Saturday, July 12, 2008

Fruits of my labor...

and leaves and pods and shoots and tubers!!!!
A few pictures from my kitchen garden this summer!

**Fixed the comments section**

Strawberries (unripe) and Cilantro sprouts

Methi and Spring Onions

Lettuce and Potato (flowers)

Cucumbers and Ichiban Eggplant

Tender Green bean on the bush and Bell Pepper flowers

Radishes and Green Beans

Cucumber, Chives, Lettuce, Potatoes and Cherry Tomatoes (on the vine!!)

Beefsteak Tomatoes (still green) and Sweet Basil

You can bury a lot of troubles digging in the dirt. ~Author Unknown

Wednesday, July 9, 2008

A Summer Affair

Balmy Saturday morning. Post brunch. You are sitting out on the deck, a tall glass of chilled home made iced tea sweating in your hand. The flowers are in bloom, the birds nipping at the seed. Butterflies flitter about. You let out a contended sigh and pick the book you are reading. And if you aren’t reading A Summer Affair by Erin Hilderbrand, you should. Even if mile-high gas prices have put a damper on your beach vacation this year and the patio is your vacation destination, don’t fear. Through this book you will escape. From your worries, from the predictability of your routine to where else, but Nantucket.

When I picked the book it looked promising. I was all up for a harlequin romance. The book was that, but it was much more real in terms of the characters’ motivations. The story is about a glass artist and a mother of four, Claire Danner Crispin. It about the affair that she carries on while co-chairing a gala for a non-profit organization. It takes us through her present life and past, through storylines than weave in and out of Claire’s emotions. From a rocker ex-boyfriend Max West who has to be roped to perform at the gala, to her best friend and sister-in-law Siobhan, to her husband and kids and their lives and her come back to the abandoned glass blowing. It’s a good chick-lit. I was happy to know about glass blowing. I have been in a hot shop before and have seen glass blowers and it’s pretty amazing. It also offers a view of what really goes on in these black-tie type gala events. Hilderbrand has done some considerable research about politics and dynamics of non profit soirees and it was just very amusing and interesting to get a glimpse of that world.

All in all, a fun, entertaining read. For the beach or when you are sitting by the pool when you take your 3-yr old swimming (ok wading) or on those balmy Saturday mornings. You will escape in to an idyllic world in a beach community, right in your own backyard.

Thursday, July 3, 2008

Raising Chip

A while ago, I had written a post about the spirited child Chip is. I refuse to call him difficult and while it is vexing to get my point across to him at times, I admire his resolve and determination. He also tends to get frustrated easily and can fly into what I call nuclear tantrums. Change is hard on him. He is a slow adapter. Traditional child rearing advice is lost on him. Never works. He is only three and as he grows up, his temperament may change little or not at all, but I sure hope to teach him how to change the way he expresses his thoughts and emotions. A few weeks ago I bought a book- Raising your Spirited Child by Mary Kurcinka. While I have yet to read it, I thought it might be a good idea to put into writing my own strategies and later compare them to those in the book.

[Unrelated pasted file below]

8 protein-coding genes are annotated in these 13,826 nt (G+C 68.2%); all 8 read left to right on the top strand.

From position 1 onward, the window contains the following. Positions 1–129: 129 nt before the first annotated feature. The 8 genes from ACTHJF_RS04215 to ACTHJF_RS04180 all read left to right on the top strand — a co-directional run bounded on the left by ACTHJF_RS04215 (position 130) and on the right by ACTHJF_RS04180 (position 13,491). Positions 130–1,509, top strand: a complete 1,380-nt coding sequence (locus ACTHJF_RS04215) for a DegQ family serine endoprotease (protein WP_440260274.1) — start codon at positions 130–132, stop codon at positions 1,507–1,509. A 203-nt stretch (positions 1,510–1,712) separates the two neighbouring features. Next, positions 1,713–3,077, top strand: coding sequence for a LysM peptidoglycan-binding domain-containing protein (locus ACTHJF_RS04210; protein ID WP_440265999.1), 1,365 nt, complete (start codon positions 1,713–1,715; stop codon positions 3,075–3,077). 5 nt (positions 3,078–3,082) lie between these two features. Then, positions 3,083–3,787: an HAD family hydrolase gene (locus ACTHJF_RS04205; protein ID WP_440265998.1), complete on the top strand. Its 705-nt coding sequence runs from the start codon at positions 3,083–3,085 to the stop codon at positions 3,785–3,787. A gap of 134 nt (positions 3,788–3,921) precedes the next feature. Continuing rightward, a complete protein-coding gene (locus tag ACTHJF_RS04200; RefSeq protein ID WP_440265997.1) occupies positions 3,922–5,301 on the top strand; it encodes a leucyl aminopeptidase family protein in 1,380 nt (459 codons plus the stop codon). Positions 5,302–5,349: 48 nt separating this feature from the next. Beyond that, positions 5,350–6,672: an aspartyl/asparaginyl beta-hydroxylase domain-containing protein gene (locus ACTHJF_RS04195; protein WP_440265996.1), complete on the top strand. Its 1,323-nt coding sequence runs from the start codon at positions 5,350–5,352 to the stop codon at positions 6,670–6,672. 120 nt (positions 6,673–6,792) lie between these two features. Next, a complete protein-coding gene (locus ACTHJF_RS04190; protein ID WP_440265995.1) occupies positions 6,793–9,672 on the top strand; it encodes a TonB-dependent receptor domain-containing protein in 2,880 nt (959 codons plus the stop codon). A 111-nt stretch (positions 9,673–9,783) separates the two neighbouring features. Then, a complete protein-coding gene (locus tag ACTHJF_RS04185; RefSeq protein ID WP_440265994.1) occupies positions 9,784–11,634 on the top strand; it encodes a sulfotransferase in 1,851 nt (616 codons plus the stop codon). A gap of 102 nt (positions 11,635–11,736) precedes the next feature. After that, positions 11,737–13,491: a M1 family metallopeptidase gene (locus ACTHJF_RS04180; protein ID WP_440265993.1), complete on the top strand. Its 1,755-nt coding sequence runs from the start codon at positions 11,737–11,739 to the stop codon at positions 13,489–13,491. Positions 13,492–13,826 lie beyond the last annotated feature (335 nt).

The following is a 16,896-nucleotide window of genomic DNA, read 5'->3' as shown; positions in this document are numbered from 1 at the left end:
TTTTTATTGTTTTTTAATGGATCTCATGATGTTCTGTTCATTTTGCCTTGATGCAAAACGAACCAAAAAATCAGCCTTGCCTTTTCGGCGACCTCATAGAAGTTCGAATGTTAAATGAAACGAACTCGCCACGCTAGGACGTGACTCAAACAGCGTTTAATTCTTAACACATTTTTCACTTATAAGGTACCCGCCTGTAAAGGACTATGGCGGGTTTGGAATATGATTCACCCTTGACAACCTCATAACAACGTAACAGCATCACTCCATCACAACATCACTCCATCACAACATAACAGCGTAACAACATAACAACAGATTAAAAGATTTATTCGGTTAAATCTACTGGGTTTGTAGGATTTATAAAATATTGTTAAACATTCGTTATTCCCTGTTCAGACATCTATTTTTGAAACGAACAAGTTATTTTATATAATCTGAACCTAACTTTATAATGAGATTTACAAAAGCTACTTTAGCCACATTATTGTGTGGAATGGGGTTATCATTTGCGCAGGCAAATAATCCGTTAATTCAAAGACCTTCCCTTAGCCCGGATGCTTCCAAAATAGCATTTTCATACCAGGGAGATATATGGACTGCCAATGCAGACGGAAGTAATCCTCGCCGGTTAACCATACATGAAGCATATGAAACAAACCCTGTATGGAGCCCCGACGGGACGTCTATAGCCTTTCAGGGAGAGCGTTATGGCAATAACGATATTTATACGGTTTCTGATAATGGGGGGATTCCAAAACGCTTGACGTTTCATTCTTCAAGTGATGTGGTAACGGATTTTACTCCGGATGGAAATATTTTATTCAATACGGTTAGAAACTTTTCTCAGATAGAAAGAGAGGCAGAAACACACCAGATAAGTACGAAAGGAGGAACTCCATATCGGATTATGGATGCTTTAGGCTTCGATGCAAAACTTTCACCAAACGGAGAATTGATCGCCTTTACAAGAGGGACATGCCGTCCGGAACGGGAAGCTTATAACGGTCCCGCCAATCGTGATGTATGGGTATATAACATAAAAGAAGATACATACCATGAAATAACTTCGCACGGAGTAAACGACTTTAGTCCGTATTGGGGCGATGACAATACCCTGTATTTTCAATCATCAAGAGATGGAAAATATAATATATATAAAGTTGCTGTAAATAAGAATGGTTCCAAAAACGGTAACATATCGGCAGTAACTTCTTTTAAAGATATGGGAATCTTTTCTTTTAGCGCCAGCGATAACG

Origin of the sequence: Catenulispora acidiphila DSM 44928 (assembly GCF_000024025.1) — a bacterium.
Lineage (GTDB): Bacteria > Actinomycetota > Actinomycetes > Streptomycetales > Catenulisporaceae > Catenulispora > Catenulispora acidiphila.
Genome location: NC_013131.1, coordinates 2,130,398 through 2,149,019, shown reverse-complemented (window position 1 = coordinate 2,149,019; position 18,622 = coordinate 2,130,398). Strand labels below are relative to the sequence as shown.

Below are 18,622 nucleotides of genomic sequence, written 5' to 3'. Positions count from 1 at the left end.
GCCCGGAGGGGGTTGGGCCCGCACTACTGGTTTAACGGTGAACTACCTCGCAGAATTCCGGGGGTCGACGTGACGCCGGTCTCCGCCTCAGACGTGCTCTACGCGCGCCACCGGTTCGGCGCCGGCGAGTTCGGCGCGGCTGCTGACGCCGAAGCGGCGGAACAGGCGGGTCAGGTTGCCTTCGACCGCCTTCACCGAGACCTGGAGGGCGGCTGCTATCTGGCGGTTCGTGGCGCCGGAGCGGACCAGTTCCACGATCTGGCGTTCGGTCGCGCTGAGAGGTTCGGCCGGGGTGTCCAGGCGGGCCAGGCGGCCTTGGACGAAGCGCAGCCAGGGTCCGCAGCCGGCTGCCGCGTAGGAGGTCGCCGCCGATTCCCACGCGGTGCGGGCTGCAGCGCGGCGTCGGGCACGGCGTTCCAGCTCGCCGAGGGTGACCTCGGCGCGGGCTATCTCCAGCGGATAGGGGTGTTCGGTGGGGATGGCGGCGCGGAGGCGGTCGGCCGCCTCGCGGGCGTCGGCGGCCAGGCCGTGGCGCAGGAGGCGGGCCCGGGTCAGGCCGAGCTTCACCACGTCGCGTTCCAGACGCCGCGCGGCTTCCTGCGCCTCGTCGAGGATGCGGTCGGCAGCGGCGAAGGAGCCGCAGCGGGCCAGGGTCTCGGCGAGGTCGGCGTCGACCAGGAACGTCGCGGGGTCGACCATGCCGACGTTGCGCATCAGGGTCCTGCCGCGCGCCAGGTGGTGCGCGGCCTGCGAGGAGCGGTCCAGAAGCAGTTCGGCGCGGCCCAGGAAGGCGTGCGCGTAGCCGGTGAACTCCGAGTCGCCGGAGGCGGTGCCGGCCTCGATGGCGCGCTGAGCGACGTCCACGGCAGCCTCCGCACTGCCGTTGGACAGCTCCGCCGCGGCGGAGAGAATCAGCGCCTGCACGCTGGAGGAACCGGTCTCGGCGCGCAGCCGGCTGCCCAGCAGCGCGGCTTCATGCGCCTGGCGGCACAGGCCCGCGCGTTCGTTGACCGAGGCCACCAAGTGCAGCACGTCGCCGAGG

Be very specific
While this is true of most toddlers, for spirited children, this is a life saving technique. “Don’t touch that”, “Sit here” doesn’t quite cut it. Even if you tell Chip the dire consequences of his actions, his impulse doesn’t go away. For e.g. if I tell Chip to put the fork down when he is running around the kitchen with it, he won’t listen. He wants to do “something” with the fork, and running around with it is the only thing that comes to his mind. Instead I tell him to put it in the sink or put it back in the flatware drawer. That satisfies his urge, I get a chore done and he is out of trouble.

A few months ago Chip and I visited a friend and her new baby. Chip was very excited and in his excitement pulled the little baby’s hand. Instead of telling him to not touch the baby or play with other things which would have resulted in a tantrum, I channeled his urge. He wanted to connect to the baby. So I allowed him a gentle pat on the blanket by the foot and told him to sing songs and recite the alphabet. He does that to all babies he sees now. The parents are amused and the babies gurgle and laugh which delights him.

Let them know what to expect